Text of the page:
Tens of thousands of people marched on Washington over the weekend in the largest demonstration on climate change in the history of the United States.
More than 50,000 people marched through the streets and demonstrated on the National Mall as part of the "Forward on Climate Change" rally organized by the Sierra Club and 350.org. While protesters chanted and held signs denouncing fracking and calling for other environmental reforms, the majority of the protest focused on the transcontinental Keystone XL Pipeline, which seeks to create a 1,700 mile long pipeline taking tar-sand from Alberta, Canada, and pumping it to refineries in the Gulf of Mexico.
"Keystone XL is a dirty and dangerous pipeline. It's literally going to cut our country in half, carrying a very dangerous fuel, and it will cause runaway climate change," Maura Cowley of the Energy Action Coalition said to demonstrators. "Young people across the country are the same generation that elected Barack Obama twice now, and we really want to see him reject the Keystone XL pipeline."
Michael Brune, Executive Director of the Sierra Club shared similar sentiments. "President Obama holds in his hand a pen and the power to deliver on his promise of hope for our children. Today, we are asking him to use that pen to [sic] reject the Keystone XL tar sands pipeline, and ensure that this dirty, dangerous, export pipeline will never be built," he said. Brune was arrested last week in a protest in front of the White House against the Keystone XL Pipeline.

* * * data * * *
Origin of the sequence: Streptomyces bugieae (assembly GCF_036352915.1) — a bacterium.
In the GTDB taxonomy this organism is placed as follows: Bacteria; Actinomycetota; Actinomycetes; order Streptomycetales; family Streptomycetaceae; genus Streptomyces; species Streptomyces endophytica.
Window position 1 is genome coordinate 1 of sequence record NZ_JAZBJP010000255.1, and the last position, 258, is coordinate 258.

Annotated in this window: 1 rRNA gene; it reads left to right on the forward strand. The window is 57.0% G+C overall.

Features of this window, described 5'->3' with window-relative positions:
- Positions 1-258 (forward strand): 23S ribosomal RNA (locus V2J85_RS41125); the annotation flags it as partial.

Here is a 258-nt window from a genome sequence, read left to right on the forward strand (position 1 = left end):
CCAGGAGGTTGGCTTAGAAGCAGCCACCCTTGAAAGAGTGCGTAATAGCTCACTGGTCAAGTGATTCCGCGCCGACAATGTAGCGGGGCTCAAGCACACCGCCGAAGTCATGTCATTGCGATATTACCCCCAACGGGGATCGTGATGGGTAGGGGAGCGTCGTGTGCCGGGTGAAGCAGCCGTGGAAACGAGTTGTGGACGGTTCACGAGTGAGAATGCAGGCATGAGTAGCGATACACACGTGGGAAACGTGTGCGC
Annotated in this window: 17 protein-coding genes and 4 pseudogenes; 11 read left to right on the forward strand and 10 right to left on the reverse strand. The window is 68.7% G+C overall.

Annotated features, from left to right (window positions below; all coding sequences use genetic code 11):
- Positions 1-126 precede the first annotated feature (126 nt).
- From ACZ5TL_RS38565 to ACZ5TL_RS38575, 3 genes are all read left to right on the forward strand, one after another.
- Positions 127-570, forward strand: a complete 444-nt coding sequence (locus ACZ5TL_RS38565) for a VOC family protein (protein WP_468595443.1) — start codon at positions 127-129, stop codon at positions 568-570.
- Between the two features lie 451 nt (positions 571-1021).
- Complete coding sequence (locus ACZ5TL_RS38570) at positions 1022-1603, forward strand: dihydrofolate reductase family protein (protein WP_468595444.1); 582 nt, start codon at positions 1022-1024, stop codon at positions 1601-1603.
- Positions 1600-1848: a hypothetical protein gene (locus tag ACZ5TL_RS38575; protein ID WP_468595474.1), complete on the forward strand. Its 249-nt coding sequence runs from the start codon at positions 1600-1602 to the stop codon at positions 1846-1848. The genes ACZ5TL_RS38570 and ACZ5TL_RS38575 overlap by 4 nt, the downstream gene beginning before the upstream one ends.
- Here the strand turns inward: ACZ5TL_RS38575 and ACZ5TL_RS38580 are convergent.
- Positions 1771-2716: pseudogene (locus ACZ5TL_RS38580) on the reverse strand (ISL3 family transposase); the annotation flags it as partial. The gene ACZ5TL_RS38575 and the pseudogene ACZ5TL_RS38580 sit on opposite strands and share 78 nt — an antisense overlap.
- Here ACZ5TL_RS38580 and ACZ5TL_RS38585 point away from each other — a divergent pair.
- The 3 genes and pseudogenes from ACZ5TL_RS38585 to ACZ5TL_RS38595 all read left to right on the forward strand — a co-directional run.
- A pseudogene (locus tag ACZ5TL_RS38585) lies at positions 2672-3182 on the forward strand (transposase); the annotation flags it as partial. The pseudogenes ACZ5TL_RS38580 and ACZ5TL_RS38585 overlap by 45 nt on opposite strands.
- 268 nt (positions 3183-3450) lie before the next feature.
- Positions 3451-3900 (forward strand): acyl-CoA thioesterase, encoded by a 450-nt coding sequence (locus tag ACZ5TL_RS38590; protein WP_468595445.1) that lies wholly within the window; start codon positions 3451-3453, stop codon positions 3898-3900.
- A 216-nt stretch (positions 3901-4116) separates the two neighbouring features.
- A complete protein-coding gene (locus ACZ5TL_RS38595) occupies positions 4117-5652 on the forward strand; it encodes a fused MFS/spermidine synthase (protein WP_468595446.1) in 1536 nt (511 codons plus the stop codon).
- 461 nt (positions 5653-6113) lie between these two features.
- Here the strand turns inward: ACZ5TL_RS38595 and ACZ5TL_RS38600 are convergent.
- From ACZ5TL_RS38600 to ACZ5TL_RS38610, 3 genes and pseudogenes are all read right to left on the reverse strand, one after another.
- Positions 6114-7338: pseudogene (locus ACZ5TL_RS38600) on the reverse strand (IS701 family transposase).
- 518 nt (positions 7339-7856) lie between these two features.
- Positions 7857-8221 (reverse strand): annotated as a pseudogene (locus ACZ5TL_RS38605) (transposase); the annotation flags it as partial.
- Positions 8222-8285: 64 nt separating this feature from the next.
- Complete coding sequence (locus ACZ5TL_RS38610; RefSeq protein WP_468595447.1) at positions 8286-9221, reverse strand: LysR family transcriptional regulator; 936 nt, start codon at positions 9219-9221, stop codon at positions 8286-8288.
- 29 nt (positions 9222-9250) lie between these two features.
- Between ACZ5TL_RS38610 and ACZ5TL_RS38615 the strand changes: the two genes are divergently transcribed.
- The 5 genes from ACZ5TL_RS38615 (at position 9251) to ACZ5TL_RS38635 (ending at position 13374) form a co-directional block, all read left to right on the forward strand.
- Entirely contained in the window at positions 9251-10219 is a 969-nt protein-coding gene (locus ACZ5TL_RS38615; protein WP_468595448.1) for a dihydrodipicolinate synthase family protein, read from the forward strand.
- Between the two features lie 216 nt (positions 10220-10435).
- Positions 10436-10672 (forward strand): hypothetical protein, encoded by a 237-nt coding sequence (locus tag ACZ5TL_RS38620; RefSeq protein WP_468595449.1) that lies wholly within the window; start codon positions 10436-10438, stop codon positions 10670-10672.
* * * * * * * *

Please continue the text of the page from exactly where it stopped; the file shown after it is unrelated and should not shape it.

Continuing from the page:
Media Resources: CNN 2/17/2013; Huffington Post 2/17/2013; Toronto Star 2/17/2013
8/28/2015 Alaska Court Protects Abortion Access for Low-Income Women - The Alaska Superior Court struck down a state law yesterday that would have severely limited abortion access for low-income women in Alaska.
The state's Superior Court also struck down a Department of Health and Social Services regulation that placed narrow specifications on Medicaid coverage for abortions, requiring that Medicaid-funded abortions be determined by a physician to be "medically necessary." Last year, the Center for Reproductive Rights, the American Civil Liberties Union, and Planned Parenthood sued on behalf of the Planned Parenthood of the Great Northwest, claiming that the narrow definition of "medically necessary" arbitrarily established conditions designed to restrict the ability of low-income women to access abortion services.
The law was temporarily blocked last July by an Alaskan state court judge.
Superior Court Judge John Suddock ordered yesterday that the state be blocked from implementing this regulation, ruling that it placed an undue burden on low-income women seeking abortion services in Alaska.
"By providing health care to all poor Alaskans except women who need abortions, the challenged regulation violates the state constitutional guarantee of 'equal rights, opportunities, and protection under the law'," the ruling read.
"We applaud the superior court for striing down these cruel restrictions on women's health and rights that violate the Alaska Constitution," said Chris Charbonneau, CEO of Planned Parenthood of the Great Northwest and the Hawaiian Islands. . . .
8/26/2015 Saudi Women Prepare to Vote for the First Time - The fight for gender equality is making slow but notable progress in Saudi Arabia, where women will be allowed to vote for the first time in upcoming December elections.
This shift in Saudi law came in 2011, when a royal decree announced that women would be allowed to vote and run in local elections beginning in December of 2015. . . .